Veracruz, one of Mexico’s most important and interesting states, is a narrow strip of land stretching for 650 kilometers (over 400 miles) along the Gulf of Mexico. The topography ranges from a narrow coastal plain to very high mountains on its western border including Mt. Orizaba, Mexico’s highest peak at 5,610 meters (18,406 ft.).
The relief helps to funnel migrating birds into a narrow band across the state:
Veracruz which is one of the rainiest states has three of Mexico’s five largest rivers: the Panuco in the north and the Papaloapan and Coatzacoalcos rivers in the south. Its varied climate and ecosystems mean enormous biodiversity, including species of insects, birds and plants that exist nowhere else on earth. These species are protected in 31 protected areas including three national parks. Previous posts describe the fabulously beautiful Las Tuxtlas Biosphere Reserve and the mysterious Laguna Encantada.
- Las Tuxtlas Biosphere Reserve in Veracruz, Mexico
- Why Las Tuxtlas Biosphere Reserve is well worth a visit
- An enchanted lake in Veracruz
With over 7.6 million residents, Veracruz trails only the State of Mexico and the Federal District in population. While the state is over one-third rural, it has several major metropolitan areas. The state capital is Xalapa (809,000). Other major cities include the industrial twin cities of Coatzacoalcos (234,000) and Minatitlán (356,000) in the extreme south, and the port city of Veracruz (703,000) in the center. The north of the state is served by the port city of Tampico (803,000) on the north bank of the Panuco River in the neighboring state of Tamaulipas.
One of the most interesting towns is Yanga, which was established around 1570 by escaped slaves lead by Gaspar Yanga. The town, the first African-ruled settlement in the New World, successfully resisted efforts by the colonial government to recapture it and its residents. Today, Gaspar Yanga is considered a national hero. It is interesting to note that Negroid features are apparent on the ancient 3,500 year old Olmec carved stone heads found in southern Veracruz. The state is home to numerous indigenous groups including the Nahuas, Huastecos, Otomis, Totonacs.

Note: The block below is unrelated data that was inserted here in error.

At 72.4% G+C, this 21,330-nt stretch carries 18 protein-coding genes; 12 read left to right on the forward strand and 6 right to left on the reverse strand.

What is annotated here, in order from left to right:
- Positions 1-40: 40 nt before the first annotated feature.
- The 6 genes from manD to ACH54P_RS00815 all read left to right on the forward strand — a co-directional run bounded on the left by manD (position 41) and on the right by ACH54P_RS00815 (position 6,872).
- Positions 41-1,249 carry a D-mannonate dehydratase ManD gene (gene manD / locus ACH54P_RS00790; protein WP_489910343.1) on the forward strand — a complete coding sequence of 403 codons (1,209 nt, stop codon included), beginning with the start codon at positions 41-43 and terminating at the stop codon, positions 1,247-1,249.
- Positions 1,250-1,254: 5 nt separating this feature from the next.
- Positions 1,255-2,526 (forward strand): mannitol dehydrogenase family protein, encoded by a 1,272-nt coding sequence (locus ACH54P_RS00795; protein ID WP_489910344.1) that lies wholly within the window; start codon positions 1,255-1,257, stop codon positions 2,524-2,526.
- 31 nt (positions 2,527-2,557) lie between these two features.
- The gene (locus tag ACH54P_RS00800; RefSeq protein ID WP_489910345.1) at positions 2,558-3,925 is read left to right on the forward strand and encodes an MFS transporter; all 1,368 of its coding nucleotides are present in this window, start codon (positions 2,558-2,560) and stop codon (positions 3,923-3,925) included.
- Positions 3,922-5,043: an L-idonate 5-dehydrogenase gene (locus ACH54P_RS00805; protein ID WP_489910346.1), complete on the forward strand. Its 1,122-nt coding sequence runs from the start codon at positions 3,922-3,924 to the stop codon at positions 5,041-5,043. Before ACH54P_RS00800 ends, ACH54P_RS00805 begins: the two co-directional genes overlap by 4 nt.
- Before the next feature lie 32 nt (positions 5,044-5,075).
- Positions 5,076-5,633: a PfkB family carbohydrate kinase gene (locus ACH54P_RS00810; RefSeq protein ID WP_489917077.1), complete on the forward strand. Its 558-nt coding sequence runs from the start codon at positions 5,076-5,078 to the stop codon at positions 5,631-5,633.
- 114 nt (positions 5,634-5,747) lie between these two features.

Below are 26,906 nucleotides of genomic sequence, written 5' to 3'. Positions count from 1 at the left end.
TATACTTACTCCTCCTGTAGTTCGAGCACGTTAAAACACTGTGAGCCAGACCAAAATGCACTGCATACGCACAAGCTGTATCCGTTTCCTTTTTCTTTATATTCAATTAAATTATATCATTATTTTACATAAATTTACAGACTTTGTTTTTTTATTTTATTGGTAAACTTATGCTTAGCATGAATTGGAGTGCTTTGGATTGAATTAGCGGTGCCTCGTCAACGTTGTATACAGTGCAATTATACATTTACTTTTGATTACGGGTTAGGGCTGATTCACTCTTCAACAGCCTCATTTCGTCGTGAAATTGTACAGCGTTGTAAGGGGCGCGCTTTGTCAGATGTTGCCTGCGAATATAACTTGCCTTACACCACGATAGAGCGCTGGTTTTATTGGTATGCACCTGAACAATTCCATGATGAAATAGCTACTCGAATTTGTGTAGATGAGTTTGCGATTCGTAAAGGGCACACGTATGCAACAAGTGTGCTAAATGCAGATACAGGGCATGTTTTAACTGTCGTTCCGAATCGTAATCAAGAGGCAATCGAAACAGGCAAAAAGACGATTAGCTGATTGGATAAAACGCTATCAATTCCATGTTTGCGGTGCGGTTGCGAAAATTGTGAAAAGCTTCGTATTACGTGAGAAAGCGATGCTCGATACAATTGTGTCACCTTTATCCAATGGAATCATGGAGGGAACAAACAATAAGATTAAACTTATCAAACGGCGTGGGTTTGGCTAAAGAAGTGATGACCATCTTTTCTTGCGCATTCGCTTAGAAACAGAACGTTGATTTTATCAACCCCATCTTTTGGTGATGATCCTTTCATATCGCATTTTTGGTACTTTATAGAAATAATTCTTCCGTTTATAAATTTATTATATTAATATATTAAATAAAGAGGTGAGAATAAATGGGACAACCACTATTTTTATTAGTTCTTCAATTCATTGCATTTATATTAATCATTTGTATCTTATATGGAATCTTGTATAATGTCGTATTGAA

There are two UNESCO-designated World Heritage sites in Veracruz: the Pre-Hispanic city of El Tajin and the Historic Monuments of the Zone of Tlacotalpan.
Veracruz is one of Mexico’s poorer states. Mostly as a result of its very large rural, agricultural and indigenous populations, Veracruz ranks in the bottom third in most socioeconomic indicators such as production/person, percent living below the poverty level, human development index, literacy, infant mortality, life expectancy and marginalization. On the other hand, these indicators for the major cities are above the national averages.
Veracruz is second in total agricultural production behind only Jalisco. It produces more than half of the country’s sugar cane and oranges and also leads in mangoes and other citrus fruits. It is also a major producer of coffee, beef, pork, dairy, chicken, corn, beans, bananas, tobacco, coconuts, vegetables and vanilla.
Petroleum is extremely important. Most of the oil production is in northern Veracruz while the southern cities of Coatzacoalcos and Minatitlán are noted for their chemical and petrochemical industries.
Veracruz is also famous historically and culturally. Cortés and his men landed in Veracruz on their way to conquering and subduing all of Mexico. Veracruz city was the most important port for many centuries when it served as Mexico’s main link to the rest of the world. The state capital was eventually moved to Xalapa, which has a flourishing cultural life and an anthropology museum second only to the National Anthropology Museum in Mexico City. The annual Carnival staged in Veracruz is one of the most spectacular in all of Mexico. The Danza de los Voladores (Dance of the Flyers) in Papantla is a major tourist attraction for Mexicans and foreigners alike. Veracruz also has its own distinctive music and cuisine, enhancing its regional identity.